If we had any advice for President Trump and his now-sputtering campaign against the U.S. Postal Service, it would be this:
Be careful what you wish for, because you just might get it.
If President Trump, with the help of Louis DeJoy, the campaign donor Trump appointed Postmaster General, aimed to dismantle the U.S. Postal Service and render it incapable of delivering millions of absentee mail-in ballots – and in the process undermine the public's faith in the electoral process; it is an effort that would likely come back and bite him in the behind.
Tuesday afternoon, with the pressure of a House investigation spurred by Speaker Nancy Pelosi bearing down on him, DeJoy suddenly he announced he would suspend any changes to the postal service until after the election.
Good call, LaJoy. Slowing down the process of delivering millions of absentee ballots in order to render them uncountable would not be a good look to project in a election where Trump trails badly in the polls and appears to be in danger of losing his job.
And it may well have been an illegal scheme.
It was an effort that had great potential to backfire in Trump's face and result in the disenfranchisement of many more Republican than Democratic voters and make him an even greater longshot for re-election.
Because of the way the USPS operates and has operated since the time of the first Postmaster General, Benjamin Franklin. He would surely be spinning in his grave if he knew what Trump and LaJoy have been up to – the removal of many of the familiar blue mail boxes from American cities – Democratic cities, that is – making it more difficult for people to mail in their absentee ballots and the dismantling of many mail sorting machines that speed up the process of mail delivery considerably.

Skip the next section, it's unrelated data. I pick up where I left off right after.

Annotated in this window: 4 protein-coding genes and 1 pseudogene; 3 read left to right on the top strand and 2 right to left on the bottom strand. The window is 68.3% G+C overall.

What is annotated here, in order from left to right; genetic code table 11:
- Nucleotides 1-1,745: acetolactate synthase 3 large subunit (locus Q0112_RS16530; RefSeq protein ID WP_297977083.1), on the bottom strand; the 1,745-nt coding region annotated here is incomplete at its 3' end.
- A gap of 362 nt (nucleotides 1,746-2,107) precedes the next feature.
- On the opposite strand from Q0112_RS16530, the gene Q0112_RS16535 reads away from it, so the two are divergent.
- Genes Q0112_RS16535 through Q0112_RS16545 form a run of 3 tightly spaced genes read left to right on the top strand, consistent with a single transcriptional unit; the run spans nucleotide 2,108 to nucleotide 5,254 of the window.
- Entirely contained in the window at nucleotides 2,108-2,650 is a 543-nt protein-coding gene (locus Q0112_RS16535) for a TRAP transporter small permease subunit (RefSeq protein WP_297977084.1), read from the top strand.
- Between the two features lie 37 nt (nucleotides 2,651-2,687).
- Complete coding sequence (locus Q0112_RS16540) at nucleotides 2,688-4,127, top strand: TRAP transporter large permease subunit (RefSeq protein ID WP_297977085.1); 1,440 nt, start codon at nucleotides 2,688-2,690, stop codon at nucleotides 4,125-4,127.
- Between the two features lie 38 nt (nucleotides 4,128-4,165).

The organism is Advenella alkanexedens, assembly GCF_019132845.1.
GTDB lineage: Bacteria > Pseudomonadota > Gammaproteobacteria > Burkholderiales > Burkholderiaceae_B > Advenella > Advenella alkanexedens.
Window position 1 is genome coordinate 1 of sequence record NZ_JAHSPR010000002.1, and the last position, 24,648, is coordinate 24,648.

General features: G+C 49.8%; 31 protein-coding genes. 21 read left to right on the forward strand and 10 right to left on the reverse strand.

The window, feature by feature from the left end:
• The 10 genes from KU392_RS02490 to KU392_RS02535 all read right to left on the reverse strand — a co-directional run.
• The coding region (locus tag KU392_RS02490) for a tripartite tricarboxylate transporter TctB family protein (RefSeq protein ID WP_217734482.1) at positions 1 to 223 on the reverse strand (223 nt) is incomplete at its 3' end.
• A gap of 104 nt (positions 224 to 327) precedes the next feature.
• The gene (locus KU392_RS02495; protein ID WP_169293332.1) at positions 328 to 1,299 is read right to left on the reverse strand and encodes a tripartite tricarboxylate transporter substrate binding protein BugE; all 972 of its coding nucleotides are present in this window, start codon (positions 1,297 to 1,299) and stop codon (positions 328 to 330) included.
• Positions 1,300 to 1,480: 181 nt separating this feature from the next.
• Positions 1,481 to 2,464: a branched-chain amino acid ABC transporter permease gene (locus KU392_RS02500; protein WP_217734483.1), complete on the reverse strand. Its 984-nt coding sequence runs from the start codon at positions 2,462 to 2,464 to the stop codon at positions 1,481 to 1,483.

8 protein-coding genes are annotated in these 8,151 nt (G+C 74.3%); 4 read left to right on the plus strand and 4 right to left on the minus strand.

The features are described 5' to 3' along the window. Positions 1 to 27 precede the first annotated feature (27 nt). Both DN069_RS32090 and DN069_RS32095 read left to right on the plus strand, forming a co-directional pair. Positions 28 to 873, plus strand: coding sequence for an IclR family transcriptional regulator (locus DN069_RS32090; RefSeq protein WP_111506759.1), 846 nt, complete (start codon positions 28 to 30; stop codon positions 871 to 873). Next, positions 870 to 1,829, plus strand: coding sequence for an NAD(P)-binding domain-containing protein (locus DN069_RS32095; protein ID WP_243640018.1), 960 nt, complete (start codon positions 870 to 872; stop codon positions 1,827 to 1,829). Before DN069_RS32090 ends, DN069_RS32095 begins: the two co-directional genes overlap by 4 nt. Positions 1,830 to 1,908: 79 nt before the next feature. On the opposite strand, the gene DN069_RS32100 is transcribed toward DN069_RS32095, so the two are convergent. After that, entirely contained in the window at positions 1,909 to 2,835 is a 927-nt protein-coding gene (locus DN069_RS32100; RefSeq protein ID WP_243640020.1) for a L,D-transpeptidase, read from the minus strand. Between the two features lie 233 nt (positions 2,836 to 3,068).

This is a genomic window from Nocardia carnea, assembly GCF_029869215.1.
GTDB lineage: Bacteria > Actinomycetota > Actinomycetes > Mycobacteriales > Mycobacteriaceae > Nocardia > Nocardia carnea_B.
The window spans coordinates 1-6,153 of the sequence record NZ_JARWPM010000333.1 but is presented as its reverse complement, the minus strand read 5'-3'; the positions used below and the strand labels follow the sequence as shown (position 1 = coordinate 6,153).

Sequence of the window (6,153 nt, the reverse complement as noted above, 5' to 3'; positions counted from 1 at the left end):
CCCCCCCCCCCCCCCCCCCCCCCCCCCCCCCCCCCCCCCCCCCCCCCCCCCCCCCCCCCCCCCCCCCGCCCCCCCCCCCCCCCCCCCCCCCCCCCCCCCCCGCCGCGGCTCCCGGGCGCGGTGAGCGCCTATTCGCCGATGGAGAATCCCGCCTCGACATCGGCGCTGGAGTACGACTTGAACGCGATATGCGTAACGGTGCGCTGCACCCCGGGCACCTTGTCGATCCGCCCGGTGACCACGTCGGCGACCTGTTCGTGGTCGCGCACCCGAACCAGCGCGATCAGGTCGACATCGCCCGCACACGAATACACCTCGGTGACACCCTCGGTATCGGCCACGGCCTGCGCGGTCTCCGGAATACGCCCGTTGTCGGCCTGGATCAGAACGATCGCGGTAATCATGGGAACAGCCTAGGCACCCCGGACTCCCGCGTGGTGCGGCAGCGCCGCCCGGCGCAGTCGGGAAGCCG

That sort of thing will stop, per DeJoy's sudden epiphany Tuesday - although there are plenty of people on the anti-Trump side who will believe it when they see it.
State attorneys general and local prosecutors all over the country were seeing potential violations of state and federal law in what Trump and LaJoy were doing to the postal service.
"Distrust and verify,'' Ohio Democratic Party chairman David Pepper said of the DeJoy annoucement.
First of all, it needs to be said here loudly and clearly – Trump's repeated suggestion that the outcome of the November election could be impacted by massive voter fraud involving millions and millions of mail-in ballots is complete and utter buncombe, sheer rubbish.
There is not a shred of truth to Trump's assault on the election system.
It is, in fact, a lie.
Actual voter fraud in American elections is the rarest of birds. It is the exception, not the rule.
In my nearly 47 years of covering local, state and national elections – elections that involved untold millions of votes – I am aware of only five instances of prosecutable "voter fraud" – and two of them were simple mistakes by voters who had no intention to commit a crime. One was committed by a Republican state legislator who was so mad about election day voter registration he registered under a false name. He was caught. A misdemeanor crime. The equivalent of a traffic ticket.
Widespread voter fraud is a myth, but the problems with the USPS are real and being made worse by the deJoy administration.
Michael McDonald, a University of Florida professor of political science, has done a study of absentee voting in the 2020 primaries for the U.S. Election Project.